Many commodities depend on short lines for transportation between their origin/destination and the main tracks of the Class I railroads. Ocean carriers and terminal operators also rely on short lines to get freight in and out of the ports on a timely manner. Short lines are the critical link for the first or last mile of many supply chains.

As freight demand is expected to continue on the rise, an article from the American Journal of Transportation anticipates a bright future for short lines. The article indicates that 550 short lines operate in the U.S., representing 31% of the total rail freight mileage.

Among the largest:

  • Genesee & Wyoming—controls 121 short line and regional freight railroads in North America, Europe, and Australia, in addition to providing services to more than 40 ports and cross-border services between the U.S. and Mexico.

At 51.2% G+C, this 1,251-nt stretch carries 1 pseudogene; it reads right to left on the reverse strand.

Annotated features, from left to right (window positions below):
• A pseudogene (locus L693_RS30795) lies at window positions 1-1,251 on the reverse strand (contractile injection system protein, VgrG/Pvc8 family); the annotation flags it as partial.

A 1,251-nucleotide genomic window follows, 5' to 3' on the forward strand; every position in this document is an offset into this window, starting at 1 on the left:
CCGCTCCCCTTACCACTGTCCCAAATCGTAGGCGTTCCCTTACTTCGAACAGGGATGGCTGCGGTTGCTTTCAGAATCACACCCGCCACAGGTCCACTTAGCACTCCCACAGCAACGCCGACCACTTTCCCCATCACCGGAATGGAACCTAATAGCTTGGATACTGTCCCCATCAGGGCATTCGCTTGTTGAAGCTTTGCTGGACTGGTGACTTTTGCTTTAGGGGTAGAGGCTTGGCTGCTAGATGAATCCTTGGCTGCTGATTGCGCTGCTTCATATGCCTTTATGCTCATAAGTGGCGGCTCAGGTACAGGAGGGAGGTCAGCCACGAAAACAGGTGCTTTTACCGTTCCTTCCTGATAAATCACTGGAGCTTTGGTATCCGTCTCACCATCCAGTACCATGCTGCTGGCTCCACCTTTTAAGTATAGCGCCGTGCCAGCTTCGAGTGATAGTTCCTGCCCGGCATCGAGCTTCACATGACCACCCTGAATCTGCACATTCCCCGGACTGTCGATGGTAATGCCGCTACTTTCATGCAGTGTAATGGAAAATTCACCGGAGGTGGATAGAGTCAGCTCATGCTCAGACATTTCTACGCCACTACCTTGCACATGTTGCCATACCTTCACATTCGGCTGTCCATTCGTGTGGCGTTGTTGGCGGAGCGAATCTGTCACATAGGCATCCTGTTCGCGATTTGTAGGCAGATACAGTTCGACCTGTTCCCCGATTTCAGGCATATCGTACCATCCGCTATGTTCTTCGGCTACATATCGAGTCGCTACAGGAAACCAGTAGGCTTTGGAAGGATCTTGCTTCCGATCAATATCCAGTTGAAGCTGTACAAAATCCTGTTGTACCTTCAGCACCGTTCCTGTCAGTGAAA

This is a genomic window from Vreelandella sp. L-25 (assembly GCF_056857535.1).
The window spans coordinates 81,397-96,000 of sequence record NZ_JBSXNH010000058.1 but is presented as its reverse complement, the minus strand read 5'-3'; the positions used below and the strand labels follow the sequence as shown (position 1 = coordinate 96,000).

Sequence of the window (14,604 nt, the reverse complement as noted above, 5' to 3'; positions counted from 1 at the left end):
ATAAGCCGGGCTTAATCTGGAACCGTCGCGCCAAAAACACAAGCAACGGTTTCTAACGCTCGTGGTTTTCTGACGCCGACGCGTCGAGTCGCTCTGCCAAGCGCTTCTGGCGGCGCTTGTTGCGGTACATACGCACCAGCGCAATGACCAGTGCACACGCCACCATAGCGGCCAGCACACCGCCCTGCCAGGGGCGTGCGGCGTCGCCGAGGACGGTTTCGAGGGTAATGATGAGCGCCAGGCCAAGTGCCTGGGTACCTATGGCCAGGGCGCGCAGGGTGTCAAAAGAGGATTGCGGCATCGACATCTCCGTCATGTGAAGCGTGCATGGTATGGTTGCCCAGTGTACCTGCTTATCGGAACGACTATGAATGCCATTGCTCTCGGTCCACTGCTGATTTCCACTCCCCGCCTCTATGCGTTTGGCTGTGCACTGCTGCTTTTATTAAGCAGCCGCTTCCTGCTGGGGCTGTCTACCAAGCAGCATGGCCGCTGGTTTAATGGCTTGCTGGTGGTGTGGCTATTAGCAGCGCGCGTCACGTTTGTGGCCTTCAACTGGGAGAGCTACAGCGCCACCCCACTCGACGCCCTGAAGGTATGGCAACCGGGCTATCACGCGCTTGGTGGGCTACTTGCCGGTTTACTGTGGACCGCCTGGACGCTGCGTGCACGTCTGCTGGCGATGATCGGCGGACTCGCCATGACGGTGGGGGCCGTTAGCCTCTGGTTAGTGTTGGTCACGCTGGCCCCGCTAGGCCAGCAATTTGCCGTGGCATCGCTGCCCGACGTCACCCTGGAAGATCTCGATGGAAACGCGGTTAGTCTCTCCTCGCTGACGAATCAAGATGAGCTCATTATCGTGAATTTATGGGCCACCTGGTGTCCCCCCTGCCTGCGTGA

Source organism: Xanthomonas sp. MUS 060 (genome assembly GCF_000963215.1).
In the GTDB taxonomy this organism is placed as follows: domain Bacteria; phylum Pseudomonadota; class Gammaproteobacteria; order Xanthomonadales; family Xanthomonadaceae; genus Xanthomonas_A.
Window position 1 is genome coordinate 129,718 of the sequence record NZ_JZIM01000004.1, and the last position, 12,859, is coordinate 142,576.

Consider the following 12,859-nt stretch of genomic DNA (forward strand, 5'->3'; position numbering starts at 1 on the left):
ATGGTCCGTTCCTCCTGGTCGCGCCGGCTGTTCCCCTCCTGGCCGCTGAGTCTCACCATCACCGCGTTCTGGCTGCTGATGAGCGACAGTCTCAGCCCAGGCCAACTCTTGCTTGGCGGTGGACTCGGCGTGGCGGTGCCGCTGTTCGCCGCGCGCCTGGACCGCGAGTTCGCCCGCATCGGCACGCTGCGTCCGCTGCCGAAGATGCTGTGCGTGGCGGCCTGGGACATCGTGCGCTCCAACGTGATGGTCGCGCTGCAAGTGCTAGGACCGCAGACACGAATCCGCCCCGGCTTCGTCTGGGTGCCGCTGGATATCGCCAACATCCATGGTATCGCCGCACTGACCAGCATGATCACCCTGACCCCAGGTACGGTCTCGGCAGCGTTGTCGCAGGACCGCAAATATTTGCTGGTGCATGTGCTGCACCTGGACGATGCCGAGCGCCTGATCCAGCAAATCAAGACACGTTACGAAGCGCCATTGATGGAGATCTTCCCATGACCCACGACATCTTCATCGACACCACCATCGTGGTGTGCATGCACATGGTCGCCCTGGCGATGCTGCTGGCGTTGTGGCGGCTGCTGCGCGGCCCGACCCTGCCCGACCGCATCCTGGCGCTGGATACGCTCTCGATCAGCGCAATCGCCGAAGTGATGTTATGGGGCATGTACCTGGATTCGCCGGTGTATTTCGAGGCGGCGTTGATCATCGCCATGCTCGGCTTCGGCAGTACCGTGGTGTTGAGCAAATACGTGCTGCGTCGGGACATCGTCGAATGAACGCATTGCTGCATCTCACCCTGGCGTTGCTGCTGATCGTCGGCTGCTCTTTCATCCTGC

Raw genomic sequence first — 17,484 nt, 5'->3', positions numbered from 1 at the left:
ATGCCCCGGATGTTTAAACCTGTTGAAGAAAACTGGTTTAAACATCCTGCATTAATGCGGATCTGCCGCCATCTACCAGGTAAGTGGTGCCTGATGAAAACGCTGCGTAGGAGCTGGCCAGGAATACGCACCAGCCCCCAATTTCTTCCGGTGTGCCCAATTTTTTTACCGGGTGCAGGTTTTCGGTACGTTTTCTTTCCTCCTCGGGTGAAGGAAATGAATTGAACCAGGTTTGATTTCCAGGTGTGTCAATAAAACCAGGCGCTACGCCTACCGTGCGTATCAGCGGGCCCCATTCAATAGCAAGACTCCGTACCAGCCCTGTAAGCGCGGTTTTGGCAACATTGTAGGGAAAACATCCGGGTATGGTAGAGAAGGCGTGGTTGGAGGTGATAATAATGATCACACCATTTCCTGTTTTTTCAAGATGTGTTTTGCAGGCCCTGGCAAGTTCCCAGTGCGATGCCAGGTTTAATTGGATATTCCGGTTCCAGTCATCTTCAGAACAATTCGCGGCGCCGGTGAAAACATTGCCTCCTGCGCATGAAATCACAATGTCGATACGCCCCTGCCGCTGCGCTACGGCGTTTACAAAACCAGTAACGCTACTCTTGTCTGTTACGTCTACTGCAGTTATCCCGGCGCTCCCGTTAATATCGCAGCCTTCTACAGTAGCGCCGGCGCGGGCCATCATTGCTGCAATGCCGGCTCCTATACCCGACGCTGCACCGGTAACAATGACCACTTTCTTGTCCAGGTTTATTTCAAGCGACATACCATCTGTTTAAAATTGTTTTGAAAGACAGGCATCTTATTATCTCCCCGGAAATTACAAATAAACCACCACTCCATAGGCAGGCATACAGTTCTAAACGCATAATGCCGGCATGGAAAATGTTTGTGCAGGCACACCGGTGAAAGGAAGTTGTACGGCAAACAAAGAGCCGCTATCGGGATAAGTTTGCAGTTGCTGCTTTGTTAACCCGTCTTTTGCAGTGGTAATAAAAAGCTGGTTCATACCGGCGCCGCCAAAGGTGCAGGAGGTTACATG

• Watco Transport Systems—owns 38 short lines, managing 5,100 miles of track, 87 maritime terminals, and 31 industrial switching operations throughout the U.S.
  • Iowa Pacific Holdings and its subsidiary Permian Basin Railways—operate 16 short lines from California to the interior of New York State.
  • Anacostia Rail Holdings—operates over 760 miles of track across six rail lines from the Pacific Coast, through the Gulf and Midwest, to Long Island.

The article notes that driver shortages and under capacity in the trucking industry, potential increases for cross-border freight between the U.S. and Mexico, and the potential sale of 8,000 miles of track from CSX could translate into significant benefits for short line railroads.

More about the article here.